Structural steel fabricator and erector Cosira Group provides in-house training on efficient project planning and implementation, to instill a holistic knowledge of the construction process, says Cosira Group GM for planning Mike van Vuuren.
Van Vuuren manages an in-house project-planning school, where, every six months, selected trainee project managers are enrolled in a three-year programme. This will equip the trainee with the necessary skills and knowledge to become project-planning leaders at Cosira in future.
“About five years ago, it was a challenge to source competent project-planners and we found that a great many candidates were simply not up to standard,” he notes.
Van Vuuren started the project-planning school in 2005. Each trainee was provided with theoretical and practical training, with the practical aspect requiring that the candidate acquire experience in all the company’s departments.
“By spending at least six months in each department of the company, the trainee gained comprehensive knowledge of what the overall project-planning process entailed. Further, training was conducted on the construction sites. Trainees therefore gained an all-encompassing technical knowledge, as well as expertise in the necessary hardware, software, site planning and schedules,” he explains.
Currently, Cosira supplements the in-house training programme through the University of Pretoria’s courses, a programme in project management and an advanced programme in project management.
In time, the trainee candidates are expected to assist the company in providing turnkey structural, mechanical and comprehensive project management solutions. As Cosira aims to provide the necessary logistical and infrastructural support to its clients, the company’s employees need to know how to manage all components on site. Management of subcontractors is also necessary.
Cosira CEO John da Silva concurs with the importance of providing extensive skills training to its staff. “The company has recognised that for the successful future of the industry and of South Africa’s sustained growth and development as global players in the steel construction sector, the exchange of skills and the transfer of accumulated knowledge are paramount,” he adds.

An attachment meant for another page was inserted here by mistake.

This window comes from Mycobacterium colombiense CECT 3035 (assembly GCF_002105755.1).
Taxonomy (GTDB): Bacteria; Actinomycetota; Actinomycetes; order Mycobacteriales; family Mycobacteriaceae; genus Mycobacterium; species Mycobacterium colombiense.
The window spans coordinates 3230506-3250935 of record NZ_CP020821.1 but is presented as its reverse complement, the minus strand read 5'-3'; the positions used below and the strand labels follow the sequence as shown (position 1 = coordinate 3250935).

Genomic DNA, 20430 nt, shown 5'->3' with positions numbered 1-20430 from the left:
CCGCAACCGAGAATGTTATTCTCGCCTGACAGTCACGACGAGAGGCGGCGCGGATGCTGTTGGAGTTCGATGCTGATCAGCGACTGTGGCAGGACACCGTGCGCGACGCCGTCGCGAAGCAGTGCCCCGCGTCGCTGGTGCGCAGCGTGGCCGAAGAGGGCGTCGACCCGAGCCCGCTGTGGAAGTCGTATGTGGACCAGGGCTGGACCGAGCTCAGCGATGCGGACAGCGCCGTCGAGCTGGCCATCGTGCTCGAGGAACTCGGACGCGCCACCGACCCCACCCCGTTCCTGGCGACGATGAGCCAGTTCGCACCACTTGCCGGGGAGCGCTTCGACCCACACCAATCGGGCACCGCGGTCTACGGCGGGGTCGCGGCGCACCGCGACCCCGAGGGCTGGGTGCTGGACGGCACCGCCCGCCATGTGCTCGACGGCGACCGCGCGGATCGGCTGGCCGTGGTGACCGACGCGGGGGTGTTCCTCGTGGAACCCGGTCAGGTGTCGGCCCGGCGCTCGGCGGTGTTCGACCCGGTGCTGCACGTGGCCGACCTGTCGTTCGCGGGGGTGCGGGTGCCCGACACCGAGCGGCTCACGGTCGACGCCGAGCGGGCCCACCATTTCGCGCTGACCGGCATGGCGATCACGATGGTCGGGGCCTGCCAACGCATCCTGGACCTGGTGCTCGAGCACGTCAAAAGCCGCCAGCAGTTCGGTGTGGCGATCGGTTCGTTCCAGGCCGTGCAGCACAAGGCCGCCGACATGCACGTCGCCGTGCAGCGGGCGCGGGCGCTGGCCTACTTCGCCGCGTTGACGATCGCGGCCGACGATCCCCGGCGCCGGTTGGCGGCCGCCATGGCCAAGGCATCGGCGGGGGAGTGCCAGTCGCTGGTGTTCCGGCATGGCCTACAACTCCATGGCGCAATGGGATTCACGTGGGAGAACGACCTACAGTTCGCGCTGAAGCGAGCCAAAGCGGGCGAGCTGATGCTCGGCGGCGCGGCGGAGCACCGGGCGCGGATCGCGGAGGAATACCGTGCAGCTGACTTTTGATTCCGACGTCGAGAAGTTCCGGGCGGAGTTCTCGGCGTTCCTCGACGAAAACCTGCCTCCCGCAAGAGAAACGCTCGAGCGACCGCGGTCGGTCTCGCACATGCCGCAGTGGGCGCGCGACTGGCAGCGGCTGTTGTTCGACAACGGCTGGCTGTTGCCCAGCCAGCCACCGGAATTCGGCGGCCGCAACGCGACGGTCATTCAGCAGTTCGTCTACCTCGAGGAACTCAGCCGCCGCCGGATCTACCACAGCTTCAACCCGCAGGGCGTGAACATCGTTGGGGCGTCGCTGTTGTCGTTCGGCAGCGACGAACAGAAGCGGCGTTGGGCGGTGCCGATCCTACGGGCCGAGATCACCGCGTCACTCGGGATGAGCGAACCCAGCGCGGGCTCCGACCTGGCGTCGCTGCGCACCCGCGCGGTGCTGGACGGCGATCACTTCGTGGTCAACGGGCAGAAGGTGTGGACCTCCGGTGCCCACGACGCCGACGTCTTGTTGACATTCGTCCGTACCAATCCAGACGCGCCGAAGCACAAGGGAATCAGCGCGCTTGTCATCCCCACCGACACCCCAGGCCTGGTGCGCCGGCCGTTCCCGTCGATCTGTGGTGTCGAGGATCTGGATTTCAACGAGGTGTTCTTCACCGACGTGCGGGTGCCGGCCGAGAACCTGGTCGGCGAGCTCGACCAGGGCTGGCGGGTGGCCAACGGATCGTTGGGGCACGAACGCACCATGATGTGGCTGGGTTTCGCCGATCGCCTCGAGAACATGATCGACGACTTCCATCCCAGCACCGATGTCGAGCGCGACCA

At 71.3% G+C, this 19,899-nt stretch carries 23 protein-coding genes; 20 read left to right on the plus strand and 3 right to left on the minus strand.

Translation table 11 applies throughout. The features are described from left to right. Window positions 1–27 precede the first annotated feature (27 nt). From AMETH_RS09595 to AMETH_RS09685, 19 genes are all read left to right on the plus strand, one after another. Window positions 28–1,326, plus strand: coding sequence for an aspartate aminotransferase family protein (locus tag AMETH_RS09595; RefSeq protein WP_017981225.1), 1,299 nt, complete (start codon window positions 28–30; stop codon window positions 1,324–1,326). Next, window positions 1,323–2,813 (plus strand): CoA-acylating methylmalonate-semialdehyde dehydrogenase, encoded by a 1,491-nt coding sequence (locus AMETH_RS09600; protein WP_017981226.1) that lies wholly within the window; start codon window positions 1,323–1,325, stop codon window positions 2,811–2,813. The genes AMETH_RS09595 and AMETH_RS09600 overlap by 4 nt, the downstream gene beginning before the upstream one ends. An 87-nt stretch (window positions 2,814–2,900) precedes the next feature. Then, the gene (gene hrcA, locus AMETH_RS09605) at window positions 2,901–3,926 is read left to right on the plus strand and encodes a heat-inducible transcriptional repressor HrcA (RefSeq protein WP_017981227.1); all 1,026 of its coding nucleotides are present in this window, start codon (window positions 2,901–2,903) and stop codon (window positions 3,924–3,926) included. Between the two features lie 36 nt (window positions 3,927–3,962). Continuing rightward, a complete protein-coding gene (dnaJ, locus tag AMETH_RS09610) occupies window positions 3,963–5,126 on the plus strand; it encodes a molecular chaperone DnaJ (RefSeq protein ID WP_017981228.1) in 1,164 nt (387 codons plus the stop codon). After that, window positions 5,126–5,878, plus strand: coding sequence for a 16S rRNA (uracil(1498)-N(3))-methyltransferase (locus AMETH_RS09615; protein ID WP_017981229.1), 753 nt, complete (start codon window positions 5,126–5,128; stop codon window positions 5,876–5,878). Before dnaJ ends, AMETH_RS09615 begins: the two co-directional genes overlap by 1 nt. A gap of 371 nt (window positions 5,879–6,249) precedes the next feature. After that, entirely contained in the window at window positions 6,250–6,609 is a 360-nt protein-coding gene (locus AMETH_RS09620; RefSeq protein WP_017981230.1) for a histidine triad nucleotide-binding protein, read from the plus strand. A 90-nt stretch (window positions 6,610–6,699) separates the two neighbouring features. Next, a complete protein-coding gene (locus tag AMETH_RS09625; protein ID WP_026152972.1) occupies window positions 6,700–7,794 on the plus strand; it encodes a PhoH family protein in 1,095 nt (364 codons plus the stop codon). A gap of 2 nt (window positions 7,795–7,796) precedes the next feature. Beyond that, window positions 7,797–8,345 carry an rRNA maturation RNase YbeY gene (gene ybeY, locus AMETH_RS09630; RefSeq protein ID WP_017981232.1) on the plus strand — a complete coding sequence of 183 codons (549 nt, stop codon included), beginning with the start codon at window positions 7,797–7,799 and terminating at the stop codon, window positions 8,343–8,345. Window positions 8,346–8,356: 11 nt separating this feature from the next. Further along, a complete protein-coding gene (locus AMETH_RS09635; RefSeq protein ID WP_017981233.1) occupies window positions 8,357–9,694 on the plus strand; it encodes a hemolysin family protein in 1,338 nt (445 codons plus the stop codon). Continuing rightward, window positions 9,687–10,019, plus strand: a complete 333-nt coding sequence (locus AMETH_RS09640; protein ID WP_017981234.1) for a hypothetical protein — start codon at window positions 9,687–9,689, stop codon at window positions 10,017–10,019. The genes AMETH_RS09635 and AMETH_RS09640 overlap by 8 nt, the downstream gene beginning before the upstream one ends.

Further, Van Vuuren says that it makes financial sense to have an in-house training facility for the company’s employees. “We believe that Cosira Group can provide the entrepreneurial spirit, experience, skills and resources to provide efficient construction solutions in Southern Africa,” he adds.
Meanwhile, Cosira is aiming to achieve a certain level as a broad-based black economic-empowerment (BBBEE) supplier.
Cosira corporate strategy director Gift Phenethi notes that the company is pursuing enterprise development for this reason.
The BBBEE Act states that if a business organisation embraces enterprise development, the organisation will gain more than 15 points on its BBBEE scorecard.
Cosira has to make contributions to a smaller enterprise, with the aim of assisting and accelerating the development, sustainability and ultimate financial and operational independence of such beneficiary entities.
This is through the expansion of these beneficiary entities’ financial and operational capacity.
Currently, the company is involved in a number of initiatives contributing to black enterprise development. “These initiatives will, over time, stand to benefit the construction industry as a whole. We are presently investigating the establishment of a BBBEE supplier development programme to further cement our commitment to black-owned businesses,” says Phenethi.
In 2004, with the conclusion of a black economic-empowerment (BEE) deal with construction company TIH, Cosira became the first large BEE structural steel fabrication, mechanical, platework and piping construction company in South Africa.
Further, the company reports it has developed a robust skills development programme, linked to its Workplace Skills plan, aimed at developing representation of previously disadvantaged people at senior management level.
Cosira has also established preferential procurement policies as a cornerstone of its supply-chain management practices. This policy means that preference is given to BEE-compliant enterprises, small to medium-size enterprises, and black-owned enterprises.
Meanwhile, Cosira’s new Vul-cania premises have expanded the company’s facilities and fabrication capacity.
The premises cover an area of 36 000 m2 to accommodate machinery, handling and mobile manufacturing cells. This 4 500-t/m facility is situated on 150 000 m2 of ground to accommodate future expansions.
The company reports that this facility has one of the most modern automated materials management and handling systems for structural steel in South Africa. It has four purpose-built production bays, one of which is a purpose-built heavy-production bay with a 100-t lifting capacity to handle elements for power generation and other work. The plant features three in-line beam lines, four in-line saws, two plate-processing machines, two submerged-arc welding systems and four angle-matics.
This facility services the power station, mining and other construction projects in South Africa. Further, the company is equipped to export its products and services. Phenethi notes that in the current economic downturn, it is critical to be equipped with export capacity.
“This has always been one of the company’s long-term visions,” he adds.